Sabbath Sunday

If your normal week is busy with work and overflowing with activities, then sometimes the best thing you can do on a Sabbath is to rest. As one author put it, “The Sabbath is a day to let go, to stop trying to control people and situations. It’s a day to unhook from performing for people or pleasing people. It’s a day to focus on what God is graciously doing all around you and respond to God rather than depending on your own abilities to make things happen.” Keeping the Sabbath teaches us to trust God and appreciate all that God is doing. By taking time to hit “reset”, it is a way for God to set us free from worry and anxiety, ambition and adrenaline, self-importance and anger. As Psalm 23:3 tells us, it is in the green pastures of the Good Shepherd’s grace and beside his still waters of reflection that we allow God to “restore my soul!” When we reflect upon God’s grace and goodness, we can honestly say, “Everything doesn’t depend on me. Things don’t have to happen my way. I will put my trust in God.”

May you find a time each week to have Sabbath rest. Here are some readings for reflection, and some ideas for hopeful and helpful Sabbath activities. Enjoy and be blessed!

Recommended reading: Psalm 23, Psalm 92, Psalm 127:1-2


Ideas for Sabbath day activities

  • Spend time worship, giving thanks to God.
  • Spend time in quiet prayer and reflection.
  • Spend time getting much needed rest.
  • Visit family and friends.
  • Write in a journal.
  • Go for a walk and enjoy God’s creation.
  • Take food to someone who is sick.
  • Call, text, or message a friend who’s been on your mind.
  • Plan or participate in a service project.
  • Plan a family activity or game night
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Take a Break

We tend to think of sabbatical in academic terms, as a school year free from teaching duties that can be devoted to research, travel, and writing; a time to do something different than the routine. Traditionally, this occurs every seventh year. Because of this scholarly context, we may easily miss what is hiding in plain sight: that sabbatical is related to Sabbath, which refers to the Biblical day of rest, or the seventh day. We trace the origins of both sabbatical and Sabbath to the Greek word sabbaton. Sabbaton itself traces to the Hebrew word shabbāth, meaning “rest.”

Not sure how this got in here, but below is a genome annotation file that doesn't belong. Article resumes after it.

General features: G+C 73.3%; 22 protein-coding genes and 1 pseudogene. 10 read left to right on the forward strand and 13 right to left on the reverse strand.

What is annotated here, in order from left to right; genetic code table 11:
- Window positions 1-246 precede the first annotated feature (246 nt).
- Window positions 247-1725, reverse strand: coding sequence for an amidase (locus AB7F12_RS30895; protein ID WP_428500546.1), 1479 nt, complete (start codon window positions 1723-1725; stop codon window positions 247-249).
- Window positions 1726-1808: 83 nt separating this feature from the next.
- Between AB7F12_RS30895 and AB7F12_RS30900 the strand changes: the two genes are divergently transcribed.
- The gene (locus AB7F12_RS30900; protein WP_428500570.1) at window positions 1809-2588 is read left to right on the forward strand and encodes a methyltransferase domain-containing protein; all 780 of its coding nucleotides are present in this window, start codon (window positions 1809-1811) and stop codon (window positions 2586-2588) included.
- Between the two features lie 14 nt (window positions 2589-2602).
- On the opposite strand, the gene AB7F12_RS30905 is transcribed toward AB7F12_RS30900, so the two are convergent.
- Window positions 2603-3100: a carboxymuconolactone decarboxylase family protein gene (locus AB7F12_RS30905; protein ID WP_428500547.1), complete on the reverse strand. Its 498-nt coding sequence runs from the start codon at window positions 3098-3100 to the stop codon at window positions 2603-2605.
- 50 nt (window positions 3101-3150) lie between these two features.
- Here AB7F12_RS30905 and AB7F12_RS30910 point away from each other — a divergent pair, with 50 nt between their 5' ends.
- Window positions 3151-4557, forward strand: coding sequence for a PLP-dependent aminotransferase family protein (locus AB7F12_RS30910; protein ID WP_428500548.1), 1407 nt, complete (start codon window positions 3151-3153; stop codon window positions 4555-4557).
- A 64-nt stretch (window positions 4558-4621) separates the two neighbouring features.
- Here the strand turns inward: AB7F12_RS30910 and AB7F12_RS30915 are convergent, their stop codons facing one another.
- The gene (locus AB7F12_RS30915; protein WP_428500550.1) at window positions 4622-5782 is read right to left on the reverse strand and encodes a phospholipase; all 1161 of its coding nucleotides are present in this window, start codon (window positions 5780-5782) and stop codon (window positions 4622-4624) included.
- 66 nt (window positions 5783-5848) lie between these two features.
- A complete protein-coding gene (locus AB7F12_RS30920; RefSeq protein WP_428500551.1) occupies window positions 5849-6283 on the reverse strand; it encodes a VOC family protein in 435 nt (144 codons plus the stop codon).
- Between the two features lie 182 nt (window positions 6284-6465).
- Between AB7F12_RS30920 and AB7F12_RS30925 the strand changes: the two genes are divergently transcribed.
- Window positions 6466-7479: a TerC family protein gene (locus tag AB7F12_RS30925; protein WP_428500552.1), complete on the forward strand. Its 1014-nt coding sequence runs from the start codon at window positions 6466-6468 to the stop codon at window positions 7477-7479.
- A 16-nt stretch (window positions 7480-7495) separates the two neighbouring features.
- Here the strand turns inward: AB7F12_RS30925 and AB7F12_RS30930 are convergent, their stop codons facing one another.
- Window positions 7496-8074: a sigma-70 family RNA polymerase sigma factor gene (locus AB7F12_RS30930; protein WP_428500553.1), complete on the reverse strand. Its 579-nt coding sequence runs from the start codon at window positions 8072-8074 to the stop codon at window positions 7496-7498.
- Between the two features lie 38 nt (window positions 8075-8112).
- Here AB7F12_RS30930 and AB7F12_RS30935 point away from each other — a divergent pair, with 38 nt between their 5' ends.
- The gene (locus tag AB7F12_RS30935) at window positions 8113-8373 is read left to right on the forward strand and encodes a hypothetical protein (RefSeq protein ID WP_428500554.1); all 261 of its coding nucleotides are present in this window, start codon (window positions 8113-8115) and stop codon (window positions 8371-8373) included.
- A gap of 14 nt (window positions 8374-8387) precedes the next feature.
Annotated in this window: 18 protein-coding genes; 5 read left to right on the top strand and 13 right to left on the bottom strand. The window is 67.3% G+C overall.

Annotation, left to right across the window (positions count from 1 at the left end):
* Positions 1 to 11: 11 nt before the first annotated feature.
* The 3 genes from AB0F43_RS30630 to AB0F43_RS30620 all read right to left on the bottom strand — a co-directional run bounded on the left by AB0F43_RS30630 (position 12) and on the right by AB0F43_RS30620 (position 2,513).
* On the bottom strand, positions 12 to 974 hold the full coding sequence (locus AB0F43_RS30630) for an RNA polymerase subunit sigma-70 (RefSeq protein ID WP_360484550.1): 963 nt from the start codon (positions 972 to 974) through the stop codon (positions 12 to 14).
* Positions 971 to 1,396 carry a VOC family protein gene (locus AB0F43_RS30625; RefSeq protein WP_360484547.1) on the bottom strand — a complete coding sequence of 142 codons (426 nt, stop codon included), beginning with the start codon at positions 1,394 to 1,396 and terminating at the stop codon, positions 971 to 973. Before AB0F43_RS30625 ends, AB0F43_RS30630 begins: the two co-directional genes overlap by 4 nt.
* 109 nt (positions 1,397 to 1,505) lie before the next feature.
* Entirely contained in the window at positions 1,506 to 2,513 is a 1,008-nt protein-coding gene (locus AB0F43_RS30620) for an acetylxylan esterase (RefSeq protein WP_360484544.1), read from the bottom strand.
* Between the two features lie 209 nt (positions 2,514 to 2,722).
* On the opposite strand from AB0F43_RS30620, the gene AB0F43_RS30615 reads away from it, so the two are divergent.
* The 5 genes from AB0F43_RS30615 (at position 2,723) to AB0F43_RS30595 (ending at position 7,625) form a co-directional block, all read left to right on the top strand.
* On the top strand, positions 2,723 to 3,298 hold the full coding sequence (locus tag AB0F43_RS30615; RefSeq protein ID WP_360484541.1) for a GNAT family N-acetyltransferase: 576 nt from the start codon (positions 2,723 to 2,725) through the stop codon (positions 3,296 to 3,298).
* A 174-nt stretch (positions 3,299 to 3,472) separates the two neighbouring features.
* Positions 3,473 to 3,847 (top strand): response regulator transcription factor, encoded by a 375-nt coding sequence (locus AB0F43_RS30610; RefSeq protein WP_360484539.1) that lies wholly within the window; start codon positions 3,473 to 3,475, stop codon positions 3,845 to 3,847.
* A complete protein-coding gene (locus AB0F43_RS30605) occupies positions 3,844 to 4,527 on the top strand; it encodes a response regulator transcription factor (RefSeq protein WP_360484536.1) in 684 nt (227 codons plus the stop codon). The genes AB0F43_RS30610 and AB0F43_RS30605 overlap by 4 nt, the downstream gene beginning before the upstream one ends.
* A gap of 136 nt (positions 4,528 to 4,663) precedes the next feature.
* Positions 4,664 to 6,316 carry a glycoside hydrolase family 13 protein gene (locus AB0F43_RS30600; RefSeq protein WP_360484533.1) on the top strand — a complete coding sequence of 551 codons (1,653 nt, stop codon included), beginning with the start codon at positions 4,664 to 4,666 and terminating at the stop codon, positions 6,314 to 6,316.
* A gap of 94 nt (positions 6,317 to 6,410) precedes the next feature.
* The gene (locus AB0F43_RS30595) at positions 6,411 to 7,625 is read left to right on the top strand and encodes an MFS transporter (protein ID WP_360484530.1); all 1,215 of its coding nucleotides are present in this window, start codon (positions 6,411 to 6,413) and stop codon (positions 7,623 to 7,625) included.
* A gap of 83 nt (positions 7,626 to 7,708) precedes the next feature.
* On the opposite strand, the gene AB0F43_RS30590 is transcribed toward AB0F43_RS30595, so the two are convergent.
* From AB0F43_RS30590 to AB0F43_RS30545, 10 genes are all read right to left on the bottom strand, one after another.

The Old Testament refers to God’s “day of rest” and the most familiar passage found in Genesis, but Sabbath referring to an entire year of rest is mentioned in Leviticus (25:3-5).

At First Christian Church of Glendora (FCCG) beginning this month, we are going to practice a “Sabbath Sunday” every 5th Sunday, which equates to once a quarter. The first Sabbath Sunday we will be observing is January 30, 2022. On the Sabbath Sundays, we will not be gathering for worship together, but instead invite you (encourage you!) to spend time with family, friends, nature…..however you best “recharge” and “renew.” We will provide some devotional materials for you to reflect upon, and encourage you to experience “communion” as you commune with your loved ones and God’s wonderful creation. May you experience God in the world around you and pause to give thanks for life’s most precious gifts.

Gift Worship Handout